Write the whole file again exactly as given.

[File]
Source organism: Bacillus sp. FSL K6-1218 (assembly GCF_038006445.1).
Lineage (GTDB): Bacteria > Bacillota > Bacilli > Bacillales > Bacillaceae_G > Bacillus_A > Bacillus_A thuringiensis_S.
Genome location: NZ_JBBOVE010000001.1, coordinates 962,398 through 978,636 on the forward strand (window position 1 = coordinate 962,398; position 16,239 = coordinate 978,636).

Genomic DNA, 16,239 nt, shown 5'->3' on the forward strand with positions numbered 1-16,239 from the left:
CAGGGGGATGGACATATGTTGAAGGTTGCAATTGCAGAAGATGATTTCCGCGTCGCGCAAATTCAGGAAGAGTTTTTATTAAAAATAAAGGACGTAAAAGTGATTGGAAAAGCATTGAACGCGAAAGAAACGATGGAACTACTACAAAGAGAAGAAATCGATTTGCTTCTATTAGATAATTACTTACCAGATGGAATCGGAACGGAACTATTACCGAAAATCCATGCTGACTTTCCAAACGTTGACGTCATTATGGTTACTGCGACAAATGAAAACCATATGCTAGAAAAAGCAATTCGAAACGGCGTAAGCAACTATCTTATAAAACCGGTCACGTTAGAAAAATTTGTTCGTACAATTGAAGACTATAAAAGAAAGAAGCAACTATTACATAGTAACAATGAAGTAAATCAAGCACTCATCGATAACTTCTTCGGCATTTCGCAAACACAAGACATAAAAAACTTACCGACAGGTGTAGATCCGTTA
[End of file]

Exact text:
Source organism: Bacillus sp. FSL K6-1218 (assembly GCF_038006445.1).
Lineage (GTDB): Bacteria > Bacillota > Bacilli > Bacillales > Bacillaceae_G > Bacillus_A > Bacillus_A thuringiensis_S.
Genome location: NZ_JBBOVE010000001.1, coordinates 962,398 through 978,636 on the forward strand (window position 1 = coordinate 962,398; position 16,239 = coordinate 978,636).

Genomic DNA, 16,239 nt, shown 5'->3' on the forward strand with positions numbered 1-16,239 from the left:
CAGGGGGATGGACATATGTTGAAGGTTGCAATTGCAGAAGATGATTTCCGCGTCGCGCAAATTCAGGAAGAGTTTTTATTAAAAATAAAGGACGTAAAAGTGATTGGAAAAGCATTGAACGCGAAAGAAACGATGGAACTACTACAAAGAGAAGAAATCGATTTGCTTCTATTAGATAATTACTTACCAGATGGAATCGGAACGGAACTATTACCGAAAATCCATGCTGACTTTCCAAACGTTGACGTCATTATGGTTACTGCGACAAATGAAAACCATATGCTAGAAAAAGCAATTCGAAACGGCGTAAGCAACTATCTTATAAAACCGGTCACGTTAGAAAAATTTGTTCGTACAATTGAAGACTATAAAAGAAAGAAGCAACTATTACATAGTAACAATGAAGTAAATCAAGCACTCATCGATAACTTCTTCGGCATTTCGCAAACACAAGACATAAAAAACTTACCGACAGGTGTAGATCCGTTA